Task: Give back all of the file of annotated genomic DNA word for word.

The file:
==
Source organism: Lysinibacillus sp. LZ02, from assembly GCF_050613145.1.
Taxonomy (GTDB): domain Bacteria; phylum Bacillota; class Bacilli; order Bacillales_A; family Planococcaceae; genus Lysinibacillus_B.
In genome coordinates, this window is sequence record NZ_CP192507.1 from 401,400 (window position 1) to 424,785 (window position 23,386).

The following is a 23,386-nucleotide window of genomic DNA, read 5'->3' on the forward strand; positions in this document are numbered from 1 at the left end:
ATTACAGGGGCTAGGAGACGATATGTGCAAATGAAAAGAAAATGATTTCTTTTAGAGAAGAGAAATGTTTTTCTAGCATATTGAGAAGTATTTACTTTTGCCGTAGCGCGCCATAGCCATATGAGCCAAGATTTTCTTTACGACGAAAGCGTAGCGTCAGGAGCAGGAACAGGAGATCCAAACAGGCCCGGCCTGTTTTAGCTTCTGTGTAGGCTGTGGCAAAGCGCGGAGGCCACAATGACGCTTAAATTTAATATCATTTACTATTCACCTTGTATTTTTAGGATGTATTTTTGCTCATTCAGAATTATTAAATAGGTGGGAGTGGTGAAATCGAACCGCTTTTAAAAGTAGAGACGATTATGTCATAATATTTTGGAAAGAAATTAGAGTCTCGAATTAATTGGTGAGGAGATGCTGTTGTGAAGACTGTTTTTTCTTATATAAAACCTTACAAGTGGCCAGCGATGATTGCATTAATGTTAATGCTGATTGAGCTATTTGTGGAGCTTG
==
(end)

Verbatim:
Source organism: Lysinibacillus sp. LZ02, from assembly GCF_050613145.1.
Taxonomy (GTDB): domain Bacteria; phylum Bacillota; class Bacilli; order Bacillales_A; family Planococcaceae; genus Lysinibacillus_B.
In genome coordinates, this window is sequence record NZ_CP192507.1 from 401,400 (window position 1) to 424,785 (window position 23,386).

The following is a 23,386-nucleotide window of genomic DNA, read 5'->3' on the forward strand; positions in this document are numbered from 1 at the left end:
ATTACAGGGGCTAGGAGACGATATGTGCAAATGAAAAGAAAATGATTTCTTTTAGAGAAGAGAAATGTTTTTCTAGCATATTGAGAAGTATTTACTTTTGCCGTAGCGCGCCATAGCCATATGAGCCAAGATTTTCTTTACGACGAAAGCGTAGCGTCAGGAGCAGGAACAGGAGATCCAAACAGGCCCGGCCTGTTTTAGCTTCTGTGTAGGCTGTGGCAAAGCGCGGAGGCCACAATGACGCTTAAATTTAATATCATTTACTATTCACCTTGTATTTTTAGGATGTATTTTTGCTCATTCAGAATTATTAAATAGGTGGGAGTGGTGAAATCGAACCGCTTTTAAAAGTAGAGACGATTATGTCATAATATTTTGGAAAGAAATTAGAGTCTCGAATTAATTGGTGAGGAGATGCTGTTGTGAAGACTGTTTTTTCTTATATAAAACCTTACAAGTGGCCAGCGATGATTGCATTAATGTTAATGCTGATTGAGCTATTTGTGGAGCTTG